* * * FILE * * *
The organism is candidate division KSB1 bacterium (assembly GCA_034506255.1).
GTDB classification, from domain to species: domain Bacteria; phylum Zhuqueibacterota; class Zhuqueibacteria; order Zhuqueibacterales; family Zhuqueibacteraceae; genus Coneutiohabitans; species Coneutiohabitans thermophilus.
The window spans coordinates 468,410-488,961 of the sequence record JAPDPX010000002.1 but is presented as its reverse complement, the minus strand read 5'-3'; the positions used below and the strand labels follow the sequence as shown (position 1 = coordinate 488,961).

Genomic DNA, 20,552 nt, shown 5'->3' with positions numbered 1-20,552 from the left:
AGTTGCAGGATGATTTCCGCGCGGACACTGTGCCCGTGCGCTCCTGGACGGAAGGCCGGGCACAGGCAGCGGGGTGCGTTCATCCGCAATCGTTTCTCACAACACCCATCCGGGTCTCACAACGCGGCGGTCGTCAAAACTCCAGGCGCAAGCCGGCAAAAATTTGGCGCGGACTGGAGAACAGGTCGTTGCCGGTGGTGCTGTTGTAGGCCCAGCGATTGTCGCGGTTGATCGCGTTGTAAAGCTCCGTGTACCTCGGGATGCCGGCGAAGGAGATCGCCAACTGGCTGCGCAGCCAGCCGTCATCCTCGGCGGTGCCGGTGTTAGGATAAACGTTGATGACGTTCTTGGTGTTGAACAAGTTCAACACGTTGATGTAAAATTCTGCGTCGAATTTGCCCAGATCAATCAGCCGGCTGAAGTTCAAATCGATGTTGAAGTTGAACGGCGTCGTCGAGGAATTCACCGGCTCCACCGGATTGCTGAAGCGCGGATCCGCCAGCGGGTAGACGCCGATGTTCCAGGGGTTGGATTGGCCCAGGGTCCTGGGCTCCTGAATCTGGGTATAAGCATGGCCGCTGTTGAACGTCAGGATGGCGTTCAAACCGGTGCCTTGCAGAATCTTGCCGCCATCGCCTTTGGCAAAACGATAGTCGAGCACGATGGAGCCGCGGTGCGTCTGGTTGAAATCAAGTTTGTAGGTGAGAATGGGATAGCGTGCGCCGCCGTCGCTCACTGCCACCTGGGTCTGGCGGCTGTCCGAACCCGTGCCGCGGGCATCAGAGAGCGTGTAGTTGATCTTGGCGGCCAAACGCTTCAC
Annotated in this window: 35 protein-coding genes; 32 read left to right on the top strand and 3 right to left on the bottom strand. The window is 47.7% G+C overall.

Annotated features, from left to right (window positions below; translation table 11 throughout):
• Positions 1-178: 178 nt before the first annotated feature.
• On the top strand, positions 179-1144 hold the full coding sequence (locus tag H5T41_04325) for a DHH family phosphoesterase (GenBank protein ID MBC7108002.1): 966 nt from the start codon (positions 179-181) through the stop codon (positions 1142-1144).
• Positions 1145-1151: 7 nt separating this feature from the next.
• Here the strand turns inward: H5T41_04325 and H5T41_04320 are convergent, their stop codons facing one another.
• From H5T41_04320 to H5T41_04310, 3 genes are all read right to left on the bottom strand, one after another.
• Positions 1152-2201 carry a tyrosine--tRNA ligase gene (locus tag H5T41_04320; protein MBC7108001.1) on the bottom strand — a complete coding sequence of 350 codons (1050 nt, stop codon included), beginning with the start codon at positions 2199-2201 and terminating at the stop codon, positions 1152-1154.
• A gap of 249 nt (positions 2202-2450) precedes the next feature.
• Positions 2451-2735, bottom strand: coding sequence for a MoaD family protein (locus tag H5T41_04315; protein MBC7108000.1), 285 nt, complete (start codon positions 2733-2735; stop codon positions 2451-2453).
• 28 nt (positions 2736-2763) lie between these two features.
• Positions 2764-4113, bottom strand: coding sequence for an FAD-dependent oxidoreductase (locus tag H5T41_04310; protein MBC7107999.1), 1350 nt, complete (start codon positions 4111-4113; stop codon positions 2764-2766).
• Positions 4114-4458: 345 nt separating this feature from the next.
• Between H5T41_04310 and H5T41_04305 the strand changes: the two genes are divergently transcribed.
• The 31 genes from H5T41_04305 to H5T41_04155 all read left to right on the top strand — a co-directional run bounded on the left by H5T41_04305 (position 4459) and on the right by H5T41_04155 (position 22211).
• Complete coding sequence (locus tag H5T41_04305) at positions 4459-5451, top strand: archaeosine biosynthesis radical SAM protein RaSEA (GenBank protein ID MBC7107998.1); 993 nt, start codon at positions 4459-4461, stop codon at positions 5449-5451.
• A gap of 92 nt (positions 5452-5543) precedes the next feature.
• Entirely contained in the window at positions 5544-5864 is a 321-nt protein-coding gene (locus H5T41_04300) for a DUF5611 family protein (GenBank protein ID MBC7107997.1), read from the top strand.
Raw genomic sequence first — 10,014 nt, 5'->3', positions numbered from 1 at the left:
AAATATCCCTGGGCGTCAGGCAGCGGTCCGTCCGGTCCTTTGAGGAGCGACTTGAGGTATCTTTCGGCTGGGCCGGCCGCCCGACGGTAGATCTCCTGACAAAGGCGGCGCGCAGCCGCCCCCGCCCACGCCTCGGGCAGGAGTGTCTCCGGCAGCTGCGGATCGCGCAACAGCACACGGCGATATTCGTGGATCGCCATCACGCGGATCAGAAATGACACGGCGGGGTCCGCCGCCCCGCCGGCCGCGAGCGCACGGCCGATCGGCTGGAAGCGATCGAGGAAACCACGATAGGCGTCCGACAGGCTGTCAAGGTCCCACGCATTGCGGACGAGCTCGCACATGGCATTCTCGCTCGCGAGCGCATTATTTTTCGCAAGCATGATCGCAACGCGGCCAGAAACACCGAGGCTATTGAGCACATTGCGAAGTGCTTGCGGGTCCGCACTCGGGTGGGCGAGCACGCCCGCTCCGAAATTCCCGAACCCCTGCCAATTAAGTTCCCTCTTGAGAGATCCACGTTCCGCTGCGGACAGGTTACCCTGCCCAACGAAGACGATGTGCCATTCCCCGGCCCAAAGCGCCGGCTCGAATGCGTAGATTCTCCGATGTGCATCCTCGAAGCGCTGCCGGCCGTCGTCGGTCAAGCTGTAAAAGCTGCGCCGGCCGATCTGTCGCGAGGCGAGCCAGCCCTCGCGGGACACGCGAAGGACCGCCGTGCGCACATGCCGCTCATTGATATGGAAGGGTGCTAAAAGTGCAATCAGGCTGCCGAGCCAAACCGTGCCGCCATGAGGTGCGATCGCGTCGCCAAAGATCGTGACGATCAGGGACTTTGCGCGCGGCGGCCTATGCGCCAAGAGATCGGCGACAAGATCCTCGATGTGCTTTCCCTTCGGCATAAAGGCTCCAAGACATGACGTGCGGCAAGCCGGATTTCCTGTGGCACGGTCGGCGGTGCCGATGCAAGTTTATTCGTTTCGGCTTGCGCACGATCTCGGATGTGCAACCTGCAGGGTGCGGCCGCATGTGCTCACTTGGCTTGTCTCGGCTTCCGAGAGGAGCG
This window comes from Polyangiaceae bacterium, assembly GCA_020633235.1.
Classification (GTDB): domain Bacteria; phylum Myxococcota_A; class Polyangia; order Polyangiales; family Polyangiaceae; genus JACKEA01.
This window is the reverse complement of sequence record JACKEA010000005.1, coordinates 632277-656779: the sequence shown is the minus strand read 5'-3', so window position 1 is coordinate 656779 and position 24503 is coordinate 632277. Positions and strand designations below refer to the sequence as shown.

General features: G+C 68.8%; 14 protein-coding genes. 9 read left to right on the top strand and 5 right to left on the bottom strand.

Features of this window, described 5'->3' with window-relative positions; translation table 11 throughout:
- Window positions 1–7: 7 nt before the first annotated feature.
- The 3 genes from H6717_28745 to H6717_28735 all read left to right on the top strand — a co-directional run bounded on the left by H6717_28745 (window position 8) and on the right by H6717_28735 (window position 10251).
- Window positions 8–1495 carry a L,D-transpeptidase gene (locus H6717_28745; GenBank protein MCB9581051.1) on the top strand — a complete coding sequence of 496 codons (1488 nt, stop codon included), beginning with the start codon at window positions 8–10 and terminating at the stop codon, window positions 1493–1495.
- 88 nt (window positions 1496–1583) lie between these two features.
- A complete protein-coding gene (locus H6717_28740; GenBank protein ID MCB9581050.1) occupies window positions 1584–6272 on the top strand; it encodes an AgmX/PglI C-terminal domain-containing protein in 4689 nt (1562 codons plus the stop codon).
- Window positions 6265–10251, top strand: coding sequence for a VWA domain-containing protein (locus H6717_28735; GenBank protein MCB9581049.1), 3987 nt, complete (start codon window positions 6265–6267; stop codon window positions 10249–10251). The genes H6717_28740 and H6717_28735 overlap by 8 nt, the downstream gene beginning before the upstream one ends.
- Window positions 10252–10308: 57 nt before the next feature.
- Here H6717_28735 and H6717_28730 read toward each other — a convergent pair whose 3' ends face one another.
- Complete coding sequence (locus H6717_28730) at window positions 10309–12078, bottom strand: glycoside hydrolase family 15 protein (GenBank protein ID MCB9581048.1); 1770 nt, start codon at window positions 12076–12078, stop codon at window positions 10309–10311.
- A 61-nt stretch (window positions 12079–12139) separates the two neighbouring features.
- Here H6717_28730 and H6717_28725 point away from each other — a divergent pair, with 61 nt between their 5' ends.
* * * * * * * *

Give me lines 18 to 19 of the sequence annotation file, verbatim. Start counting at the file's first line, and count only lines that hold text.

• Positions 4114-4458: 345 nt separating this feature from the next.
• Between H5T41_04310 and H5T41_04305 the strand changes: the two genes are divergently transcribed.